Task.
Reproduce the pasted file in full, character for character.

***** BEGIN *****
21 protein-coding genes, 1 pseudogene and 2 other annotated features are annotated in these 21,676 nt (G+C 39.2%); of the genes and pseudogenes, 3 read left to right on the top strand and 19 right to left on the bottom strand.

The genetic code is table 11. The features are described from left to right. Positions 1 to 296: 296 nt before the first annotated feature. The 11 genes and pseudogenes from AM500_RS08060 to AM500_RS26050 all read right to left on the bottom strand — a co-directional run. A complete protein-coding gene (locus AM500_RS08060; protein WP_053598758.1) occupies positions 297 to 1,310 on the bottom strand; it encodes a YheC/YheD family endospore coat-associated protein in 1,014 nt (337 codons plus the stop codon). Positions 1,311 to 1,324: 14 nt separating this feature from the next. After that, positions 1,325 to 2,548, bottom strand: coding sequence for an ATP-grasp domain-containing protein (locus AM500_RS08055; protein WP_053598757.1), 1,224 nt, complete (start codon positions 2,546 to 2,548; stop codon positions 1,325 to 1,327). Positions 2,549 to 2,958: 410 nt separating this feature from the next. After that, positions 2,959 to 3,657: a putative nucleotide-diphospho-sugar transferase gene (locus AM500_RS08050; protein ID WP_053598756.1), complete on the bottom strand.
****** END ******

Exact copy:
21 protein-coding genes, 1 pseudogene and 2 other annotated features are annotated in these 21,676 nt (G+C 39.2%); of the genes and pseudogenes, 3 read left to right on the top strand and 19 right to left on the bottom strand.

The genetic code is table 11. The features are described from left to right. Positions 1 to 296: 296 nt before the first annotated feature. The 11 genes and pseudogenes from AM500_RS08060 to AM500_RS26050 all read right to left on the bottom strand — a co-directional run. A complete protein-coding gene (locus AM500_RS08060; protein WP_053598758.1) occupies positions 297 to 1,310 on the bottom strand; it encodes a YheC/YheD family endospore coat-associated protein in 1,014 nt (337 codons plus the stop codon). Positions 1,311 to 1,324: 14 nt separating this feature from the next. After that, positions 1,325 to 2,548, bottom strand: coding sequence for an ATP-grasp domain-containing protein (locus AM500_RS08055; protein WP_053598757.1), 1,224 nt, complete (start codon positions 2,546 to 2,548; stop codon positions 1,325 to 1,327). Positions 2,549 to 2,958: 410 nt separating this feature from the next. After that, positions 2,959 to 3,657: a putative nucleotide-diphospho-sugar transferase gene (locus AM500_RS08050; protein ID WP_053598756.1), complete on the bottom strand.